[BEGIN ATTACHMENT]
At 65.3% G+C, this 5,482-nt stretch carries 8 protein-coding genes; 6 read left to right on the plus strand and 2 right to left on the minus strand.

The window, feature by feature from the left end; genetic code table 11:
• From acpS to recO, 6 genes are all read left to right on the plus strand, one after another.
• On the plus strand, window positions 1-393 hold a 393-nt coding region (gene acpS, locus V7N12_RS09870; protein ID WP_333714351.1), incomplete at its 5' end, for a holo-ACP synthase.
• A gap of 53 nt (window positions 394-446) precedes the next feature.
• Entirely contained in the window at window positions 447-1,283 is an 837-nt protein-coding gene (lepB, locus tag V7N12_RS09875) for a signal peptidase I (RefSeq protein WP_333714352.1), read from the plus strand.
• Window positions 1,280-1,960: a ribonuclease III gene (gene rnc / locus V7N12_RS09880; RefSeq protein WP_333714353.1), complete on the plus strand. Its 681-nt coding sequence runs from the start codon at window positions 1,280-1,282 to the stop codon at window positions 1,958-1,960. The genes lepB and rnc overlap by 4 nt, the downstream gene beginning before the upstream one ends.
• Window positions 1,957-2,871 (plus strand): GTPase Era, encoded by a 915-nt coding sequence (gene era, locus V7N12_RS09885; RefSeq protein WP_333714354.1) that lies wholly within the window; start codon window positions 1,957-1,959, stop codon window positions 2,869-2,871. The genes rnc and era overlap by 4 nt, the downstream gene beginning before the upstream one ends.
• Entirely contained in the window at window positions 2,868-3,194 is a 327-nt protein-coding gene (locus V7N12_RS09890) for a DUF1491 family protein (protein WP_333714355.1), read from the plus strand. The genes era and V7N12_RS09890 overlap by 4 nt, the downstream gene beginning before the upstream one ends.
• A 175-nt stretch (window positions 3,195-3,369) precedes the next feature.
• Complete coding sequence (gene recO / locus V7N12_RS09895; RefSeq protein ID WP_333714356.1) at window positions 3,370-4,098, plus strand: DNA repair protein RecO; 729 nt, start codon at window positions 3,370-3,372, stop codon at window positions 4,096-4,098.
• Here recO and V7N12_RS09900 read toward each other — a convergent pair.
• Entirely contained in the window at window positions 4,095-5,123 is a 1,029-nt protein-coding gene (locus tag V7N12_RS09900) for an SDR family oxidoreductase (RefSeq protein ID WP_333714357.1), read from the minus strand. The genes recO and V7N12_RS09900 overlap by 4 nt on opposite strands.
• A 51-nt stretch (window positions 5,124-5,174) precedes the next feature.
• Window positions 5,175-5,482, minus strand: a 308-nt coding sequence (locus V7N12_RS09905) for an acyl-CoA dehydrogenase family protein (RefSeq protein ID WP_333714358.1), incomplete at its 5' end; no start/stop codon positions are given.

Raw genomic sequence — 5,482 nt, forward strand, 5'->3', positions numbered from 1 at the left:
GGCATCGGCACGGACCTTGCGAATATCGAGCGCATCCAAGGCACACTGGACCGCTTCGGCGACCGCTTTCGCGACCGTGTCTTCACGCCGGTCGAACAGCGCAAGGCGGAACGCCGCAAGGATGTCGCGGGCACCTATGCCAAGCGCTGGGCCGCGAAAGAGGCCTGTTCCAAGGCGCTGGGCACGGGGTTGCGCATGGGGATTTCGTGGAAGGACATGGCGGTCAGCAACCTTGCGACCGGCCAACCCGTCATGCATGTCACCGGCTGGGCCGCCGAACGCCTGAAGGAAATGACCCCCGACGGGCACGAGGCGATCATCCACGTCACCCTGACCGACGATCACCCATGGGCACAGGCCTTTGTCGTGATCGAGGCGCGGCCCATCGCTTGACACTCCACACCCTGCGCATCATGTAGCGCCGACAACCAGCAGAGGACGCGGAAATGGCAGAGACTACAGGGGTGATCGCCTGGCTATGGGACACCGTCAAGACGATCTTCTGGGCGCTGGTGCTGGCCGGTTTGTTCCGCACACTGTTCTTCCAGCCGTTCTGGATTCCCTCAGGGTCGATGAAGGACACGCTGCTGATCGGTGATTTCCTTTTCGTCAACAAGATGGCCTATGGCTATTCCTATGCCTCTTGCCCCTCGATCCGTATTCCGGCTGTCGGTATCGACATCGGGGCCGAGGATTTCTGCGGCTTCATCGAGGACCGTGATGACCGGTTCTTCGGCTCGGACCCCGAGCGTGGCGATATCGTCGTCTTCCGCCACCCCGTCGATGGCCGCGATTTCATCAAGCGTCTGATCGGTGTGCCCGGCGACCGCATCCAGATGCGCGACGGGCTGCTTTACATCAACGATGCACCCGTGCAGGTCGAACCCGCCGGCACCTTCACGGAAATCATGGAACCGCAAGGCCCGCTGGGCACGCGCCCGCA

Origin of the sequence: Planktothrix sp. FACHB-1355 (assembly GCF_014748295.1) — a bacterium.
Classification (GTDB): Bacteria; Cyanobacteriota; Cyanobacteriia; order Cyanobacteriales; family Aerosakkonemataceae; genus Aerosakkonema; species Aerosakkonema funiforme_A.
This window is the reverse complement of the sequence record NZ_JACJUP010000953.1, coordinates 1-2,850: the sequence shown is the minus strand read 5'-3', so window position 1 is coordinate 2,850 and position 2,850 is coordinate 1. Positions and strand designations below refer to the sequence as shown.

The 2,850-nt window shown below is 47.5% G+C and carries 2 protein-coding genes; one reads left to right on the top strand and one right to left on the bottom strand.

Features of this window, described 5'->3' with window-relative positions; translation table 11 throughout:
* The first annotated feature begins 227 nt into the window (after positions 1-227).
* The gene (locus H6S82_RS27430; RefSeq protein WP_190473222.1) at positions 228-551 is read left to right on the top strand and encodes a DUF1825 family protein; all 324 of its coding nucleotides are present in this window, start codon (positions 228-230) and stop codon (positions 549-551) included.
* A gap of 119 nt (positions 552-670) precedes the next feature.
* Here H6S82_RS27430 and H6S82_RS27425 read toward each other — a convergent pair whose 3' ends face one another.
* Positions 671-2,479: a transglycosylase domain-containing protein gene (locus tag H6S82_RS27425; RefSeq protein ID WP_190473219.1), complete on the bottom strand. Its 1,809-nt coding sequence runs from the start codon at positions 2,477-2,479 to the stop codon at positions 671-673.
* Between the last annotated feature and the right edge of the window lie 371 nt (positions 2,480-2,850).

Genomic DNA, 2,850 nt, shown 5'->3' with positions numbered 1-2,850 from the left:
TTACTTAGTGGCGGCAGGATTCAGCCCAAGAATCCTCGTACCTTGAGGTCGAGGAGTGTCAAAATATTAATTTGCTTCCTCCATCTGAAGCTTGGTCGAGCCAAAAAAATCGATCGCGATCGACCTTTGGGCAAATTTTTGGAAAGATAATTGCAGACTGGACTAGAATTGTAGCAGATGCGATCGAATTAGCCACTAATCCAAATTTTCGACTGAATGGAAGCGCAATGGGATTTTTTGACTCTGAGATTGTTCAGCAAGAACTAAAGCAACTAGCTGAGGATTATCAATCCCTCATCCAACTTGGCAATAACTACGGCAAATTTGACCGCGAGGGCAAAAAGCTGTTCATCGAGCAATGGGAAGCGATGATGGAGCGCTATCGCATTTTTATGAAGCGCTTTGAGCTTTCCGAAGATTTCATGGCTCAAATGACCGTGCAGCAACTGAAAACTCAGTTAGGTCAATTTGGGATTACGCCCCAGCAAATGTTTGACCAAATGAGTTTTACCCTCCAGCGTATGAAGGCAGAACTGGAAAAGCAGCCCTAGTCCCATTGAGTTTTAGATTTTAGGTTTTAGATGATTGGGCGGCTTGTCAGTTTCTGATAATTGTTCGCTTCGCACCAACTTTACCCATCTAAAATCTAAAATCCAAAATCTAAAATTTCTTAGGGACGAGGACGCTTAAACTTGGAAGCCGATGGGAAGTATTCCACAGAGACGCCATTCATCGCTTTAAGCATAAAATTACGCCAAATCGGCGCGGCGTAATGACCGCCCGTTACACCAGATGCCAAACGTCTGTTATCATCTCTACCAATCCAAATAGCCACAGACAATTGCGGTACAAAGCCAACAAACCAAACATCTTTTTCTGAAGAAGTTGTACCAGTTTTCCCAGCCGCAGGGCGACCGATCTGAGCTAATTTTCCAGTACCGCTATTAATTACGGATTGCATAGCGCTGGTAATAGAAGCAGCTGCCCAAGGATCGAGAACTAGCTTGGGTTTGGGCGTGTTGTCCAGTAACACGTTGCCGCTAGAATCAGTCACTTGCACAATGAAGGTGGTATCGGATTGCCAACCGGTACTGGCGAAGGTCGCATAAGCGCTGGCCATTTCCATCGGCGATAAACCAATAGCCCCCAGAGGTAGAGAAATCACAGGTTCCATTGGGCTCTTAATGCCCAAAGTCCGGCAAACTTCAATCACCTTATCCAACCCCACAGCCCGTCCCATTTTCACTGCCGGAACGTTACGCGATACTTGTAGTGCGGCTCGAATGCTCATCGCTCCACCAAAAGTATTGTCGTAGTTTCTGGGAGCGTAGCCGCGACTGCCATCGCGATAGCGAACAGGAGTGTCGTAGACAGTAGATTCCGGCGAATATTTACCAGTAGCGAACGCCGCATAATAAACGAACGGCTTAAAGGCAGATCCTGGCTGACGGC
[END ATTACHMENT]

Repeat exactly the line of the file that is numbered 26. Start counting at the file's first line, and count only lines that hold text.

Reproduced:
* Here H6S82_RS27430 and H6S82_RS27425 read toward each other — a convergent pair whose 3' ends face one another.